On October 29th, we talked with Emily Johnston, Meghann Meeusen, and Jeff Rients about how they incorporate Cultural Historical Activity Theory (CHAT) into their writing classrooms.
On February 10th, we held a session with our Critical Inquiry Ambassadors discussing the relationships between ENG 101, COM 110, and research at Milner Library. Topics addressed include commonalities in terminology, research aptitudes, transfer, and how to continue this collaboration between ENG 101, COM 110, and Milner Library.
Podcast (mp3 – 26 minutes)
Q&A (mp3 – 28 minutes)
Like to add a video project to your syllabus? Not sure about having students edit their videos? Not even sure where to get a camera? No worries! With our sport cameras which you can check out from STV 133 and the Windows Live Movie Maker software already installed on the computers in the STV 250 suite, you are ready to lead your students into quick and easy video projects. The video below offers a quick guide to getting started:
Below I’ve included the basic outline for the video above – feel free to share this with you students so they can see one approach to organizing a video. Or for the printer-friendly version, see Video Podcasting for Students: Your Quick How-To Guide!
Yes, these are just the notes I used for making the video podcast. But they offer a quick reminder of what you’ve seen. Plus, you can let your students see that video-making doesn’t need to take forever.
Part 1: Equipment Check-Out – STV 133
Considering a video project for your Fall Syllabus? We have the tools for you!
Video of one of the cameras.
Show how to turn on, turn off, and open USB.
Show an example of shooting a video and then plugging in USB.
Part 2: Downloading Your Video
Using Camstudio to record this.
Recommend that students save all their work to a thumb drive. Video files tend to be large, so students should use thumb drives with at least a gigabyte. The Student Temp Drive may also work, but only as a temporary solution.
Create a single folder on the drive for your Windows Live Movie Maker file. This folder should also contain your video files. If you move these files to different folders, your Movie Maker file will lose access to the video files, so keep them all together.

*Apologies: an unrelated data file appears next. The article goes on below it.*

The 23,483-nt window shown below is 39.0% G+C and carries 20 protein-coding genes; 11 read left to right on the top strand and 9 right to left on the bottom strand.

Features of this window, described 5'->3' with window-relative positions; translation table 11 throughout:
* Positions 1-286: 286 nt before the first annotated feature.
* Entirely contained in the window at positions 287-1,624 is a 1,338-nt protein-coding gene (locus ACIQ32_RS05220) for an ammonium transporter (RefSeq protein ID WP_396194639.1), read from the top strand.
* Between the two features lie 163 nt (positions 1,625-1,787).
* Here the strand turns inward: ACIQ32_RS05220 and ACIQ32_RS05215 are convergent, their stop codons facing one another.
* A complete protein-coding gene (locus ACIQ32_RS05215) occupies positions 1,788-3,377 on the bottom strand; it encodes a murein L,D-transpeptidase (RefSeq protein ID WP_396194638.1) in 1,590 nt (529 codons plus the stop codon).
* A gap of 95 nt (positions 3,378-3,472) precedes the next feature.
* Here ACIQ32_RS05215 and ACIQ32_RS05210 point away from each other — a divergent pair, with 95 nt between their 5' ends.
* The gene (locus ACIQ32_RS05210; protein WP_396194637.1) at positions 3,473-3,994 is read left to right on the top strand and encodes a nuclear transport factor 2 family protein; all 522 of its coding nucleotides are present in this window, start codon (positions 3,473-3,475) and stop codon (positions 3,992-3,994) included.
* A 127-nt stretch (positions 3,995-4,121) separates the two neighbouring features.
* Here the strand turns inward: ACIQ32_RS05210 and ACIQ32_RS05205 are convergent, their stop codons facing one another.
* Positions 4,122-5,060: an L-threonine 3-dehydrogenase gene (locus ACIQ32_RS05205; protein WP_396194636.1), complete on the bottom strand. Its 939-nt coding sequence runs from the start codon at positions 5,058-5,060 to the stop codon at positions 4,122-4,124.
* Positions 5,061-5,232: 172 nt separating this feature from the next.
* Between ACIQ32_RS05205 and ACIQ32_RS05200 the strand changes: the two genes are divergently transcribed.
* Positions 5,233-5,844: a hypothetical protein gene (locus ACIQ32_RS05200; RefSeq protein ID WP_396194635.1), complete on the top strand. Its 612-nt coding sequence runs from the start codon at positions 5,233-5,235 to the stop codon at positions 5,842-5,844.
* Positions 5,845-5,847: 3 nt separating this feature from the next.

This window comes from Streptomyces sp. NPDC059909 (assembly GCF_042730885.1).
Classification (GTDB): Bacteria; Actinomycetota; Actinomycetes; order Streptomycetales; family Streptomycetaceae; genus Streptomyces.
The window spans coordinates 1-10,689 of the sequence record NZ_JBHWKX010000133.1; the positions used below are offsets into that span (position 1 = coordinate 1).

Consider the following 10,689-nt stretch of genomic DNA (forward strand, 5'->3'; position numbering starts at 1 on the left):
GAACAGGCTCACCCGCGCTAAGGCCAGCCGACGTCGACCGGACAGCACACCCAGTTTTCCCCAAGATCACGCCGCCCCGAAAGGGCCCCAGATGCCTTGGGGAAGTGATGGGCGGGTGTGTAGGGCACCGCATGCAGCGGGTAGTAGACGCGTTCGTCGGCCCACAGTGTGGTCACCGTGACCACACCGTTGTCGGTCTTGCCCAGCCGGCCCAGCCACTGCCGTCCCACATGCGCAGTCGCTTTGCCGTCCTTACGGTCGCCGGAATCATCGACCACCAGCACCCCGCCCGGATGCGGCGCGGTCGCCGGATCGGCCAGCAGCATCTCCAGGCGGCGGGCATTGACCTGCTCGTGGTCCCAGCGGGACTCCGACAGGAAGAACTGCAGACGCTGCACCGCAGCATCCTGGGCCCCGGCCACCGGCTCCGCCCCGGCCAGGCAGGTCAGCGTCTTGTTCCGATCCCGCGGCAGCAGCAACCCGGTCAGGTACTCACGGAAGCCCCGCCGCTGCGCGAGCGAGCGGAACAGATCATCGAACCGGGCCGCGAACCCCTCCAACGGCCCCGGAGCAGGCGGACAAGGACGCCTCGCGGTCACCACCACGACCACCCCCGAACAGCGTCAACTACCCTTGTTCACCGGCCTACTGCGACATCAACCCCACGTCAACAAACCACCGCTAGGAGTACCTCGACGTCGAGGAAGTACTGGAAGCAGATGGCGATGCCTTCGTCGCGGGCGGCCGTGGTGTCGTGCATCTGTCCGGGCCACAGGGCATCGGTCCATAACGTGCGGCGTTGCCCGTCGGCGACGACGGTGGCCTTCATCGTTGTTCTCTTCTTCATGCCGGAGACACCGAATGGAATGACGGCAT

Reminder: All movie files MUST be on the thumb drive BEFORE you start using Movie Maker.
Part 3: Editing Your Video
Open Movie Maker
Simply drag-and-drop video clips into Movie Maker
Hit “Save Project” to save your Movie Maker file (you should still do this often…)
Hit “Save Movie” to export your edited film. (“Recommended for this project” works well, but watch your file size).
Sometimes, it’s good to be able to refer back on a previous discussion – this can not only help your students better reflect on what they’ve learned, but it can also help you use specific examples as you write teaching statements for future employment.
The technology in the STV 250 classroom offers unique opportunities for students to write records of their discussions. Plus, when discussions are shared online, students can continue the discussion beyond the classroom. Here are some techniques and technologies I use to engage my students during class time.
Fellow teachers often find it “unusual” that I would recommend Facebook as a teaching tool. However, the factors which make Facebook such a popular (and powerful) tool for social media can also make it a highly effective means of fostering interaction among your students – so long as you mind your privacy settings. Or, for a step-by-step guide to setting up a group, go straight to the WikiHow.com guide: Creating Your Facebook Group.
by Ryan Edel